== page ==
Dying from Sunshine

1Hofstra North Shore - Long Island Jewish School of Medicine, Manhasset, NY

Meeting: Hospital Medicine 2015, March 29-April 1, National Harbor, Md.

Abstract number: 655


Case Presentation:

A 77 year-old Caucasian male with a history of recently diagnosed myelodysplastic syndrome (MDS), hypertension, hyperlipidemia, atrial fibrillation, lung cancer treated with resection, and amyloidosis of the kidneys, presented to the ED with decreased appetite and dark urine for one week. Over the past six months, he had experienced intense itching and painful swelling when exposed to the sunlight.

Physical exam revealed scleral icterus and jaundice. Laboratory tests were significant for AST of 2104 U/L, ALT of 1521 U/L, alkaline phosphatase of 360 U/L, and total bilirubin of 6.6 mg/dL. A urine drug screen and serology for viral hepatitis, EBV, CMV, and autoimmune hepatitis were all negative. An MRCP showed cirrhosis of the liver, but no hepatic mass or choledocholelithiasis. Due to the patient’s sensitivity to sunlight, porphyrin analysis was sent.

Despite downtrending AST and ALT, the patient’s hyperbilirubinemia worsened to as high as 15 mg/dL. He began to develop abdominal pain that was increasingly difficult to control. After extensive discussion with his family, the patient opted for hospice care where he passed away. After the patient expired, porphyrin studies showed that the patient likely had both an acquired porphyria cutanea tarda from liver disease and an inherited form of erythropoietic protoporphyria (EPP) exacerbated by MDS. His son was then notified for testing for EPP. 


EPP is an autosomal recessive disorder resulting in impaired activity of ferrochelatase, an enzyme in heme biosynthesis. It is rare, mostly manifesting in childhood. In older patients, MDS can lead to EPP symptoms due to expansion of erythroid precursors with the ferrochelatase mutation. Presenting symptoms include painful sensitivity to light, non-blistering rash, and edema. Long term complications result from deposition of protoporphyrin in the liver and can progress to liver failure. In addition to clinical examination, diagnosis is usually made with elevated serum erythrocyte protoporphyrins which usually range from 300-4000 mcg/dL, and genetic testing. Treatment is supportive, with emphasis on avoidance of sunlight. Liver transplantation is effective for the treatment of liver dysfunction but does not treat the underlying disorder. Bone marrow transplantation can be considered in conjunction with liver transplantation. In cases where EPP is diagnosed, first degree relatives should be screened.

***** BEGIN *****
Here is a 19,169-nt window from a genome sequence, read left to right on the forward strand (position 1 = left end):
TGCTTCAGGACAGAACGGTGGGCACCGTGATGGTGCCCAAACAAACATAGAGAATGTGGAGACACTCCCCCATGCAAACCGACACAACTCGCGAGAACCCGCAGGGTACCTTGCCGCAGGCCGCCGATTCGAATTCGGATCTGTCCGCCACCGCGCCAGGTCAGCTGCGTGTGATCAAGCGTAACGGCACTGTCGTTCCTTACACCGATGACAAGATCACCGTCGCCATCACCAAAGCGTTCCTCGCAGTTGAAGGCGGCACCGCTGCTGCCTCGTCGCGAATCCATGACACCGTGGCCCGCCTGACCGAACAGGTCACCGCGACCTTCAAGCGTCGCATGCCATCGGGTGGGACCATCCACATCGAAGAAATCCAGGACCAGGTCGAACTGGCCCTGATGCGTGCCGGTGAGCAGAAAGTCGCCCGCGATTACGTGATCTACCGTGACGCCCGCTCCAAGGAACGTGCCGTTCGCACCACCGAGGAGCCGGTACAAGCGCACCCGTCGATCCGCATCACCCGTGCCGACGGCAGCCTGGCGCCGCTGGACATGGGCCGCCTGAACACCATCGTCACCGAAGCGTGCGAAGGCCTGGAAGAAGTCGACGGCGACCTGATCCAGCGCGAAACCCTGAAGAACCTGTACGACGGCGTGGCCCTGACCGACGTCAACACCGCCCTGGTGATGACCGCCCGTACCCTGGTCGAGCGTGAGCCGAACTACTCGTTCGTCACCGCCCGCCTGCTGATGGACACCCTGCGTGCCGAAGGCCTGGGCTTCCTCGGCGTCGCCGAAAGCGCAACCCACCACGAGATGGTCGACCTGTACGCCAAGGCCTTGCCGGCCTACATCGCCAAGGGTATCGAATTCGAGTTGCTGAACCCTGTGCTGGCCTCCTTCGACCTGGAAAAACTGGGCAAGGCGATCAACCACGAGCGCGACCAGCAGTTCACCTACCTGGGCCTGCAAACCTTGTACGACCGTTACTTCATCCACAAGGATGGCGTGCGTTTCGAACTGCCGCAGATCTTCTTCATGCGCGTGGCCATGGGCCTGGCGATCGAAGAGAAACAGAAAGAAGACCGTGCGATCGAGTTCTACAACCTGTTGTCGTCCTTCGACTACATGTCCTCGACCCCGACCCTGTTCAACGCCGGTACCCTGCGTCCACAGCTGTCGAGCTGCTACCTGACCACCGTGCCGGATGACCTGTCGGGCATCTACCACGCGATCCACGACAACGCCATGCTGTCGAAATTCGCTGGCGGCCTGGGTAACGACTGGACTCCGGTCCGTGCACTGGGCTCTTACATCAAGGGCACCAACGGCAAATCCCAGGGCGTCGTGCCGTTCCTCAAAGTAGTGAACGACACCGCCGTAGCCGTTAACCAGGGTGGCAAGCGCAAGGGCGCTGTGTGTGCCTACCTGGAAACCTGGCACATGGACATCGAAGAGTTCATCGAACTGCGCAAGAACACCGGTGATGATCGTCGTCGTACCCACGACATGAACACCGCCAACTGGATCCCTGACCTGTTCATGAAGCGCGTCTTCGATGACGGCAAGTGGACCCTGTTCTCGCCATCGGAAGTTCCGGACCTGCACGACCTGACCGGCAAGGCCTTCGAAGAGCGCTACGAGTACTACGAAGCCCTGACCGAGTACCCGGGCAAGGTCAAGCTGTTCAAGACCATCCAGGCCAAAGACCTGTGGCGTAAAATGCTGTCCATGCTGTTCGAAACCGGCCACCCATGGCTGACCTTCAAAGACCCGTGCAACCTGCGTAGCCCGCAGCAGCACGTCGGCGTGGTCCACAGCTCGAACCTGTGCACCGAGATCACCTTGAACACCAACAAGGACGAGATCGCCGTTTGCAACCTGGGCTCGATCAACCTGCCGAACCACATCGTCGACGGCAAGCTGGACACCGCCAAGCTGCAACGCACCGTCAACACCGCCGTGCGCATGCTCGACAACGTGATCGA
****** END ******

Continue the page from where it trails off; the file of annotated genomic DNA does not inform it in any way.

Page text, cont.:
The late age of onset of symptoms as well as the extremely elevated levels of protoporphyrin suggest that this patient had a genetic predisposition to EPP which was exacerbated by his underlying MDS. In patients with MDS who present with signs of non-blistering photosensitivity and hepatobiliary dysfunction, EPP should be strongly considered. EPP patients with liver dysfunction should be evaluated for liver transplantation and bone marrow transplant should also be considered.

To cite this abstract:

Potashinsky A, Hoang H, Cohen J. Dying from Sunshine. Abstract published at Hospital Medicine 2015, March 29-April 1, National Harbor, Md. Abstract 655. Journal of Hospital Medicine. 2015; 10 (suppl 2). https://www.shmabstracts.com/abstract/dying-from-sunshine/. Accessed March 31, 2020.

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